The temperature at which you decide to run your tank is a decision you will face. There are many options, and perhaps most important, like salinity, no one answer is the only correct one. You can choose within a many-degree range, as with salinity, and your tank will run fine. Whether or not it runs GREAT will be dependent on things besides temperature and salinity. Probably no one combo of those is the exactly ONLY right one. Everything has been kept at every combo with success.

We recommend cooler temperatures (degrees Fahrenheit-dF) for curing your live rock. Those are (the lower 70's) for curing live rock and not to be taken as advice on running your tank. Your live rock WILL cure faster in cooler temps, and with lower salinity. However, there are also some tanks that will do better at the low 70's dF, rather than higher.

It depends on what you are keeping. IF in fact you are keeping a Tonga tank, that is, a tank with fish and corals from Tonga, it will do much better in the low 70's than the low 80's. The water in Tonga is in the low 70's, due to the 30,000' deep Tonga Trench and its coldwater upwellings. It has some of the coolest reefs in the world. These animals can be adapted to higher temperatures (which starts at the holding facilities there) and do fine, though real long-term studies on effects are few.

If you intend on having a tank with a mix-mosh of stuff from all over, then you should average your temperature. MOST of the Indo-Pacific is much warmer than Tonga, running in the 80 to low 80's degrees Fahrenheit range. I have seen public posts on message boards that state "84 or 85" is the one and only temp to run a reef at. There is no one way.

Our suppliers tell us that the location where the corals are collected from in Tonga has a water temperature of about 72°, and Fiji, Vanuatu, much of Indonesia, is 82°. Some lagoons in these areas run 84°. Outer-reef upwelling areas, often run a little cooler. So, a box of assorted corals from one given site, probably has some of each, therefore habituated to different temperatures, slightly, just like water flows, etc. The important thing is they are adaptable and will do fine a couple or few degrees any side of just about any point you pick on the scale of normal ocean temps, though you can't change flow preferences.

Of course, sea surface temps are widely available on the Internet, but keep in mind your Flame Angel and encrusting Montipora didn't come from the surface. Like ground temps, they vary several degrees in very close areas. Surely you have hot and cold spots around where you live ... well the same thing happens in water ... ever dive down 8' in the river or lake and hit that cold spot? Does the local weather data always exactly match what is at your house?   smile     Where is the sensor?   smile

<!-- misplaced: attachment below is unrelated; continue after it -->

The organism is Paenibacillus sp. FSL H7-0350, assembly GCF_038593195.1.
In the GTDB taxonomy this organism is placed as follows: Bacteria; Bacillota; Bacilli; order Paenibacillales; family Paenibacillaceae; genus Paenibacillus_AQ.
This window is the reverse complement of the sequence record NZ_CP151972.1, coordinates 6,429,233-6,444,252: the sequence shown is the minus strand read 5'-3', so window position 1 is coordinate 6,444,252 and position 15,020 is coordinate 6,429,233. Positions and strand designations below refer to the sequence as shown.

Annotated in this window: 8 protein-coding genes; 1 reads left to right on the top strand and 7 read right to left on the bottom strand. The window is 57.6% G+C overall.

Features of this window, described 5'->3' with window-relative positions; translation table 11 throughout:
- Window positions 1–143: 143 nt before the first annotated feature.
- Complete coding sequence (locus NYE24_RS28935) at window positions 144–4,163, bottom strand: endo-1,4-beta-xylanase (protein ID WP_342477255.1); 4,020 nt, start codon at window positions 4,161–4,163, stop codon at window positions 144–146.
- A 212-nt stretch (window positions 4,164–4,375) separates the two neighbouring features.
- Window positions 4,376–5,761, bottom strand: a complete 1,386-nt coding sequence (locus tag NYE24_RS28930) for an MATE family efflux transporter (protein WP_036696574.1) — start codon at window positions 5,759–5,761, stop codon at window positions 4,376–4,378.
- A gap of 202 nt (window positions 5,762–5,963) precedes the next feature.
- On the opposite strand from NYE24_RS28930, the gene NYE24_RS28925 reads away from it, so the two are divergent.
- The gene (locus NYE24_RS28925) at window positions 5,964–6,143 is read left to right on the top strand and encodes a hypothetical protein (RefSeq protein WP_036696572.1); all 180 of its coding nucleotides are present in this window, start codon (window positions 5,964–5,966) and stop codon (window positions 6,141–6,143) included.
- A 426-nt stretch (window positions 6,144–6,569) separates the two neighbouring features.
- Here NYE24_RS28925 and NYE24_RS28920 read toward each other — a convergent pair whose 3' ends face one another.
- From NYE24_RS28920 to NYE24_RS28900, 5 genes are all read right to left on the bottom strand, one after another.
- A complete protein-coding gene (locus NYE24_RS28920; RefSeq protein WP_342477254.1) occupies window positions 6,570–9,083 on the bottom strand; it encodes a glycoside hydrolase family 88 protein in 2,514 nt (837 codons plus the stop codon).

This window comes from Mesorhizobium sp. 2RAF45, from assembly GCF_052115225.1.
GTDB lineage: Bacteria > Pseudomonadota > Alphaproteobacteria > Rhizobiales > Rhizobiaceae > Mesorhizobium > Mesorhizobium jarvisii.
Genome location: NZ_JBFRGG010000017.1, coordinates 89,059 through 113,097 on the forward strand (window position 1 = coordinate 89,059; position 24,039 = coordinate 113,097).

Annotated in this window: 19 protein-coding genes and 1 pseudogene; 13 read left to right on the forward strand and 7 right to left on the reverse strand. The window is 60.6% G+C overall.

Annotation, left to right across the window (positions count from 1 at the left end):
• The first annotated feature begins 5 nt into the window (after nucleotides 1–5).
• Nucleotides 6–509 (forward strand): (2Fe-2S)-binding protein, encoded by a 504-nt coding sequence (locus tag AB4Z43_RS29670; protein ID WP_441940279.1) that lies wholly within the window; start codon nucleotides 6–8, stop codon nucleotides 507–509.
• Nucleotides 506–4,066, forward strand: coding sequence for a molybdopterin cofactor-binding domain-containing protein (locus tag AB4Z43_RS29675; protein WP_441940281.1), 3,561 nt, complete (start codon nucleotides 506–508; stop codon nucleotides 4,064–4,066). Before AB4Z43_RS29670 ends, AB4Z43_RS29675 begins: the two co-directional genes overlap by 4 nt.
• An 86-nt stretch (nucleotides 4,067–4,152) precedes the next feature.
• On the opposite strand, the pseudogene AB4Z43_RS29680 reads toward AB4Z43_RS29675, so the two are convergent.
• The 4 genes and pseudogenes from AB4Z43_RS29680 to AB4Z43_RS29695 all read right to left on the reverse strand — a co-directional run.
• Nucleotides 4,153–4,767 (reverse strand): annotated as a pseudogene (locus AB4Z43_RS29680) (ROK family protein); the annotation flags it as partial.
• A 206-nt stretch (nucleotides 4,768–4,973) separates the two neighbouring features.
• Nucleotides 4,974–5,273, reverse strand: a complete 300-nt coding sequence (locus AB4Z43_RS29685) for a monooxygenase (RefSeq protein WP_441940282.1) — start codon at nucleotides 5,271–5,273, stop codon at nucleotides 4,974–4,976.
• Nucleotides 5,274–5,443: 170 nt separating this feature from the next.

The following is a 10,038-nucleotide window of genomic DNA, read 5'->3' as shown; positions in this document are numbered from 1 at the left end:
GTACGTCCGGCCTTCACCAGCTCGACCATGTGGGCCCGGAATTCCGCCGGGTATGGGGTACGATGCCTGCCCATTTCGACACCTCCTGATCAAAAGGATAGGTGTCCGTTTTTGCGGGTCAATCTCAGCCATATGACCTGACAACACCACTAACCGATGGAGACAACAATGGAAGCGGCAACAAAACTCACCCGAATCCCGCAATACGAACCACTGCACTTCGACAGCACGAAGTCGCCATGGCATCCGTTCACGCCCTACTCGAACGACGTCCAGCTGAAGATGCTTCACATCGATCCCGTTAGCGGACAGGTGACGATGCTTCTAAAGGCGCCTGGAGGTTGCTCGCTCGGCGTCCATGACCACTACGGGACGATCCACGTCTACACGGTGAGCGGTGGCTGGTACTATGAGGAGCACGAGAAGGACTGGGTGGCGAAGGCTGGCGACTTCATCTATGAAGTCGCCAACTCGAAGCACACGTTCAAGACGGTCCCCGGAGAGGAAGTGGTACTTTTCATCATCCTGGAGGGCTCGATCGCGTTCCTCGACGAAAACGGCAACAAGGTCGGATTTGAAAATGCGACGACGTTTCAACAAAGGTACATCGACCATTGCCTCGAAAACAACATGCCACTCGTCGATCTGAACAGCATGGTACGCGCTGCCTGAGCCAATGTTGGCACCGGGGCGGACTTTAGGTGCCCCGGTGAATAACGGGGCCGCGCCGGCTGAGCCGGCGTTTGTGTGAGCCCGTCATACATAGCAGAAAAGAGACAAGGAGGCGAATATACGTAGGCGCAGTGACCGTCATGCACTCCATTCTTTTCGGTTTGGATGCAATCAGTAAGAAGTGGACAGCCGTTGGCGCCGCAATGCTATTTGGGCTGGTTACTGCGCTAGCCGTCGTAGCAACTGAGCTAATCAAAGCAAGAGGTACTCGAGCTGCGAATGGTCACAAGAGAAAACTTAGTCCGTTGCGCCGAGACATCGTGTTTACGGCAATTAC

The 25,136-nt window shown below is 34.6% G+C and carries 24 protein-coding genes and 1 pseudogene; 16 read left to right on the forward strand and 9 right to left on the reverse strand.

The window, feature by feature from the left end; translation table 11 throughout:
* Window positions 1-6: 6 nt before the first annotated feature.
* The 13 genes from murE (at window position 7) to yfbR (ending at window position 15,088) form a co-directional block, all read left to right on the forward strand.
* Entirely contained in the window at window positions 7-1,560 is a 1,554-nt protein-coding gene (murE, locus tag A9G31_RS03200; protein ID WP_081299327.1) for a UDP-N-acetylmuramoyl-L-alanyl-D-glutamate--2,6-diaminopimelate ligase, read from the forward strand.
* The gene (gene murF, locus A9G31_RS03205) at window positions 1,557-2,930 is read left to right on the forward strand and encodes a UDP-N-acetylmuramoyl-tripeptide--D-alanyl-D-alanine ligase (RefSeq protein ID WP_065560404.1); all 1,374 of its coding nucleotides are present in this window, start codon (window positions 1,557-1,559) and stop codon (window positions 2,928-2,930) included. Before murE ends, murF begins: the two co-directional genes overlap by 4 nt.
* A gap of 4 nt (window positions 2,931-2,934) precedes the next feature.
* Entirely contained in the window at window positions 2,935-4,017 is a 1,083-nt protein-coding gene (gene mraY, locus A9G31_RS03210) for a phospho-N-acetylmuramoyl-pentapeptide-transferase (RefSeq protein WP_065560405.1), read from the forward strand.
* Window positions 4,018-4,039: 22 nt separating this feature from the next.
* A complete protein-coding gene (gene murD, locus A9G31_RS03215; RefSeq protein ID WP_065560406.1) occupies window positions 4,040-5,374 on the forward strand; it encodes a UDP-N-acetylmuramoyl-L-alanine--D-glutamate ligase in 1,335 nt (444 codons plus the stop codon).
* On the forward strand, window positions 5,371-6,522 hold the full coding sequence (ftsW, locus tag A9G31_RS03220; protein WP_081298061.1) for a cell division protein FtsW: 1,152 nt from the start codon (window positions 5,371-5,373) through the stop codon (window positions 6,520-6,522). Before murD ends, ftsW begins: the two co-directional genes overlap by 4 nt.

What you must know when choosing your temperature, is that there is DRASTICALLY LESS available oxygen in 85° water than in 75° water. And that very few corals can stand it much a couple, or a few, or many degrees above 85°. In fact, many start to melt real fast past that. At 85° you have very little to no margin of error in my view. A couple or a few dF, and I gotta start worrying a lot.

Keep in mind that all them cool gadgets we use add heat; pumps, and the all-time worst offender usually, is lights. Especially metal halides. Hang 'em high, if you can. It is harder fighting heat in summer than cold in winter.

I choose to run my tanks at the cool end of the scale. Lots of OX, and lots of margin for error (think power failure). At lower temperatures with higher consequent OX levels, you have easier respiration for the animals, and I think a better more efficient (good) bacteria farm. I prefer 75-80° over 80-85°. Then, during the worst of heat waves, if it goes up, it goes to 85°, not to 90° when corals can start melting. I got latitude. Unless you have a Red Sea tank ... remember it is not just saltier than all the rest of the seas, it is also warmer. Maybe that's why those Sohol Tangs are so pretty, and mean.

Like salinity, pick a temperature and stick to it. Too much fluctuation is generally believed worse for and harder on the animals than any given value selected. They live in fairly stable environments. That chaos on the reef is not random.

If you like 82°, try 80°, or if you like 80°, try 78° ... you'll like it, and so will your animals and bacteria. I have kept virtually everything available at 72-85° without a single loss I could attribute to temperature. Of course I have had losses attributable to temp, outside of that range however.

Consider that during shipping, heat is far more the danger than cold. Essentially all items ten degrees colder than the low end of normal (65°) make it. Very few things 10 degrees above the high end of normal (95°) make it (unless they are out of water). Due to those ox content and respiration thingies I mentioned. In fact, I have seen many things survive in less than 60° in winter shipping with fewer problems than if that water gets to 95° in summer.

For the most part, due to expense of chillers and ease of air conditioning, it is easier to cool a room than a tank (though the reverse is not true). Start working on a back-up plan for emergencies (how to buy that generator & chiller.)   smile   When you get that generator, remember: food is far more replaceable than fish and corals.

Keep it cool,

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